Why do we celebrate the Virgin of Sorrows twice?

Sharing is caring!

The Virgin of Sorrows has two festivals throughout the liturgical year: one in September and another in Lent, but what is the reason for this double celebration?

Twice a year we have the celebration of the Virgin of Sorrows, however, one festival is included in the liturgical calendar and the other remained, rather, in popular tradition. Which is the reason?

Festival of September 15

Based on the reform of the Roman calendar, emanating from the Second Vatican Council, Pope Paul VI published the document Marialis cultus , which highlights the role of the Blessed Virgin Mary and “has made it possible to include in a more organic way and with closer cohesion the memory of the Mother within the annual cycle of the mysteries of the Son” ( MC 2 ).

We find in this document a reaffirmation of September 15 as the memory of Our Lady of Sorrows, a day after the Exaltation of the Holy Cross. “A propitious occasion to relive a decisive moment in the history of salvation and to venerate, together with the Son exalted on the Cross, the Mother who shares her pain” ( MC 7 ).

This festival has been celebrated since the Middle Ages.

Friday of pain

Altar to the Virgin of Sorrows on Friday of Sorrows

Associating the Blessed Virgin with the pains of her Son on the cross, a celebration was also held on the Friday after Passion Sunday or Palm Sunday.

In the 17th century, two commemorations of the Seven Sorrows of the Virgin were celebrated and two popes extended this festival to the entire Church: Pope Benedict XIII did so with the festival of “Friday of Sorrows” in 1472; and Pope Pius VII, in 1814, set the celebration on September 15.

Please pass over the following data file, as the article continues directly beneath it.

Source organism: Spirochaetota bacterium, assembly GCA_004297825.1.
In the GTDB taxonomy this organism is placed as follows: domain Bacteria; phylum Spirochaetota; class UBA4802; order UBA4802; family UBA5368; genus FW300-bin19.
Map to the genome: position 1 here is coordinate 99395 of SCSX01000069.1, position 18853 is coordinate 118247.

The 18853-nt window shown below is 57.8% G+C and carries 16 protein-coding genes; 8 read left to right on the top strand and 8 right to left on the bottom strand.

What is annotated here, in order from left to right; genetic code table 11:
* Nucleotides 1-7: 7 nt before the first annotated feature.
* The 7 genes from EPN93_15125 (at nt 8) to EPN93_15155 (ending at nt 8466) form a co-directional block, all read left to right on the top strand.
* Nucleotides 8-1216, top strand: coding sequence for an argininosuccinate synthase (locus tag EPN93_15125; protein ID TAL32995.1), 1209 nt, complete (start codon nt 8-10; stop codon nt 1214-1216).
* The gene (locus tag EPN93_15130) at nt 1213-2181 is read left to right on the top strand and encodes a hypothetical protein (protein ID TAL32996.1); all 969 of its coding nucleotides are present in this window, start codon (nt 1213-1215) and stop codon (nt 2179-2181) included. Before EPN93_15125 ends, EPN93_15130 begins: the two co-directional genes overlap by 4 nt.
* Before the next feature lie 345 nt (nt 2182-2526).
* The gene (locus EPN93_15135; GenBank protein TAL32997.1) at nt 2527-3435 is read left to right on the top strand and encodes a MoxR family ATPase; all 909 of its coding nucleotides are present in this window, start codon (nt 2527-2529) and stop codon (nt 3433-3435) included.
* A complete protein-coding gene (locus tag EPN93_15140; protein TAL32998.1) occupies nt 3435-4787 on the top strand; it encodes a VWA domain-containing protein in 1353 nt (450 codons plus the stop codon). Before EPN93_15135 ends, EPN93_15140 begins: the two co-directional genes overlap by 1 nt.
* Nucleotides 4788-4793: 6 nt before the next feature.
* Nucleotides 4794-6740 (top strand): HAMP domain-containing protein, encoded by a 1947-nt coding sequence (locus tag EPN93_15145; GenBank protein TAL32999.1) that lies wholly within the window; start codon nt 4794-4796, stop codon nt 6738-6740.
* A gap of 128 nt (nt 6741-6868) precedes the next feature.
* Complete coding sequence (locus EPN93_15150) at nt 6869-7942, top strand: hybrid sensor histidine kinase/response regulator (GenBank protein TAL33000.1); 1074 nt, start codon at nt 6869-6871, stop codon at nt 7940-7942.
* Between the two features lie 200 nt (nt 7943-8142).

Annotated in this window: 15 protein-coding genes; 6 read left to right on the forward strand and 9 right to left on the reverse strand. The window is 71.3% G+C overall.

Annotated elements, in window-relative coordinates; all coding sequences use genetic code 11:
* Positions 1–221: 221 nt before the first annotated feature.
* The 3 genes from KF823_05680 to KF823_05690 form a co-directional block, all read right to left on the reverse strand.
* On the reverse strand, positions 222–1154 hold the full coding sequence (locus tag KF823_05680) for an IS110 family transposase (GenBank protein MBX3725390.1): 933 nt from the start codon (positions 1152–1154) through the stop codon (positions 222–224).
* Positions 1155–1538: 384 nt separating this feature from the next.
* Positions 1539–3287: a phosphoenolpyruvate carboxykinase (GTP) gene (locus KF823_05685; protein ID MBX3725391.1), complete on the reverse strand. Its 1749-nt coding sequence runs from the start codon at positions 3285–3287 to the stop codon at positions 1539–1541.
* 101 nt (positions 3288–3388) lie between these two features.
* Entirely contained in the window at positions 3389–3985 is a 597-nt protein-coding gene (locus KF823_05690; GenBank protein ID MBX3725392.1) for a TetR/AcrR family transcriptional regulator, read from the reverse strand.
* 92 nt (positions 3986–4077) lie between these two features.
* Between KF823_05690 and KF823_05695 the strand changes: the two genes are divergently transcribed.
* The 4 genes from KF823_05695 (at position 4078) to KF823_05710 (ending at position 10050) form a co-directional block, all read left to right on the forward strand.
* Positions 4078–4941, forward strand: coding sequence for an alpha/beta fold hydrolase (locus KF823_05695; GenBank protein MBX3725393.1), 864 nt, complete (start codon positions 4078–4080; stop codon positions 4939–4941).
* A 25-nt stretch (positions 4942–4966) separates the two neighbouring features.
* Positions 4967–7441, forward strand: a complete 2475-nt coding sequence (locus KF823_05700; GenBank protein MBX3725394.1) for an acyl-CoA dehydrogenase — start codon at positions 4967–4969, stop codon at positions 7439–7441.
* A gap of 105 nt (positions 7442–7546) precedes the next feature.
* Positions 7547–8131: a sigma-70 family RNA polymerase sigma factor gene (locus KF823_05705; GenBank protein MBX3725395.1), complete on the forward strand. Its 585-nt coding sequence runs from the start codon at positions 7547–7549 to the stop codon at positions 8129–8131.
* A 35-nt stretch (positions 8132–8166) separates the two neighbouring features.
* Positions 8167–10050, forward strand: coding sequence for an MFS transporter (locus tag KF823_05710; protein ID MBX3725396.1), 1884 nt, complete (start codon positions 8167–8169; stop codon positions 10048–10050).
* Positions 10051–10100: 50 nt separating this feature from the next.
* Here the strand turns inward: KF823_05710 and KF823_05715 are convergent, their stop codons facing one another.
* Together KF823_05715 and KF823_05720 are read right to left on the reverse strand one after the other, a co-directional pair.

The tears of the Virgin

Currently we find that the liturgical festival is celebrated only on September 15, but the popular tradition of making altars dedicated to the Sorrowful Mother on the Friday before Good Friday has remained. And, furthermore, the beautiful custom of decorating them with wheat and lentil sprouts, placing oranges, flowers and purple paper is still preserved.

And the most beautiful thing, at least in Mexico: people continue to give flavored water and snow, which represent the “tears of the Virgin”, preceding Holy Week.

Sharing is caring!

Articles like these are sponsored free for every Catholic through the support of generous readers just like you.

Help us continue to bring the Gospel to people everywhere through uplifting and transformative Catholic news, stories, spirituality, and more.

Support Catholic Letters with a gift today!

Photo of author


Catholic Letters
Official CatholicLetters Website Administrator.

Leave a Comment